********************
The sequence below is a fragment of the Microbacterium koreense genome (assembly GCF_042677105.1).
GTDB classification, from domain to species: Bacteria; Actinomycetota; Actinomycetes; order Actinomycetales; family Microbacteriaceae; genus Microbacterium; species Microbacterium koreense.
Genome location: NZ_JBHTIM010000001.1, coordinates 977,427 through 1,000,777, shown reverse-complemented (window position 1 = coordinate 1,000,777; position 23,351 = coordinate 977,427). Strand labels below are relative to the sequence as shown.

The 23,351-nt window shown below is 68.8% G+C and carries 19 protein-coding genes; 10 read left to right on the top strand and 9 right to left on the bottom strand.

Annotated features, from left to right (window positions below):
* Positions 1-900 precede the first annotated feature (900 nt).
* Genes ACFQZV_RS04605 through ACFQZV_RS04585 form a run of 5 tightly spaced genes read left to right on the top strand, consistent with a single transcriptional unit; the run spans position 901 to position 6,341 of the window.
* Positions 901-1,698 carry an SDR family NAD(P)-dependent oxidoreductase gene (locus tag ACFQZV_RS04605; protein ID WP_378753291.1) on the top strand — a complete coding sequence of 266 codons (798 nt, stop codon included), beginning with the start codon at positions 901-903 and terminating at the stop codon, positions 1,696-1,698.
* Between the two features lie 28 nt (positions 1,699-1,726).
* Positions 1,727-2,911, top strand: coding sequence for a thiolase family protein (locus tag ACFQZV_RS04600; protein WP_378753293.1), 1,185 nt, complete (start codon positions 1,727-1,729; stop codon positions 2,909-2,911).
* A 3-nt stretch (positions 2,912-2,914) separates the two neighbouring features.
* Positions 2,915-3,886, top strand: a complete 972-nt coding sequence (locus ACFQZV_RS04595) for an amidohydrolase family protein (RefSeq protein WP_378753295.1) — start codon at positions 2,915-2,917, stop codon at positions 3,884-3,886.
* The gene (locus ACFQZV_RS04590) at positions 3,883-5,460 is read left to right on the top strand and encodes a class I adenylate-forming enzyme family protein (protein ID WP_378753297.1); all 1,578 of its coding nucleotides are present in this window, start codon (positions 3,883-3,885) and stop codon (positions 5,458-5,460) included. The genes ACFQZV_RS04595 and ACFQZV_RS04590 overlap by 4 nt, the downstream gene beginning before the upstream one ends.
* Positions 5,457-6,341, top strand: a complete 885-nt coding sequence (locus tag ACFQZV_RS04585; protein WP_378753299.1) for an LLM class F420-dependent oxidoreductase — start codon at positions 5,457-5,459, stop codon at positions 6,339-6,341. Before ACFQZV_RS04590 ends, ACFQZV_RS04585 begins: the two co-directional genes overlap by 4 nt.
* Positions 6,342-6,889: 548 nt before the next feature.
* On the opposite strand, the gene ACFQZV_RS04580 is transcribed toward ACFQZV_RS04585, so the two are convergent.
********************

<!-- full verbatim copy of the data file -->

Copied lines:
The sequence below is a fragment of the Microbacterium koreense genome (assembly GCF_042677105.1).
GTDB classification, from domain to species: Bacteria; Actinomycetota; Actinomycetes; order Actinomycetales; family Microbacteriaceae; genus Microbacterium; species Microbacterium koreense.
Genome location: NZ_JBHTIM010000001.1, coordinates 977,427 through 1,000,777, shown reverse-complemented (window position 1 = coordinate 1,000,777; position 23,351 = coordinate 977,427). Strand labels below are relative to the sequence as shown.

The 23,351-nt window shown below is 68.8% G+C and carries 19 protein-coding genes; 10 read left to right on the top strand and 9 right to left on the bottom strand.

Annotated features, from left to right (window positions below):
* Positions 1-900 precede the first annotated feature (900 nt).
* Genes ACFQZV_RS04605 through ACFQZV_RS04585 form a run of 5 tightly spaced genes read left to right on the top strand, consistent with a single transcriptional unit; the run spans position 901 to position 6,341 of the window.
* Positions 901-1,698 carry an SDR family NAD(P)-dependent oxidoreductase gene (locus tag ACFQZV_RS04605; protein ID WP_378753291.1) on the top strand — a complete coding sequence of 266 codons (798 nt, stop codon included), beginning with the start codon at positions 901-903 and terminating at the stop codon, positions 1,696-1,698.
* Between the two features lie 28 nt (positions 1,699-1,726).
* Positions 1,727-2,911, top strand: coding sequence for a thiolase family protein (locus tag ACFQZV_RS04600; protein WP_378753293.1), 1,185 nt, complete (start codon positions 1,727-1,729; stop codon positions 2,909-2,911).
* A 3-nt stretch (positions 2,912-2,914) separates the two neighbouring features.
* Positions 2,915-3,886, top strand: a complete 972-nt coding sequence (locus ACFQZV_RS04595) for an amidohydrolase family protein (RefSeq protein WP_378753295.1) — start codon at positions 2,915-2,917, stop codon at positions 3,884-3,886.
* The gene (locus ACFQZV_RS04590) at positions 3,883-5,460 is read left to right on the top strand and encodes a class I adenylate-forming enzyme family protein (protein ID WP_378753297.1); all 1,578 of its coding nucleotides are present in this window, start codon (positions 3,883-3,885) and stop codon (positions 5,458-5,460) included. The genes ACFQZV_RS04595 and ACFQZV_RS04590 overlap by 4 nt, the downstream gene beginning before the upstream one ends.
* Positions 5,457-6,341, top strand: a complete 885-nt coding sequence (locus tag ACFQZV_RS04585; protein WP_378753299.1) for an LLM class F420-dependent oxidoreductase — start codon at positions 5,457-5,459, stop codon at positions 6,339-6,341. Before ACFQZV_RS04590 ends, ACFQZV_RS04585 begins: the two co-directional genes overlap by 4 nt.
* Positions 6,342-6,889: 548 nt before the next feature.
* On the opposite strand, the gene ACFQZV_RS04580 is transcribed toward ACFQZV_RS04585, so the two are convergent.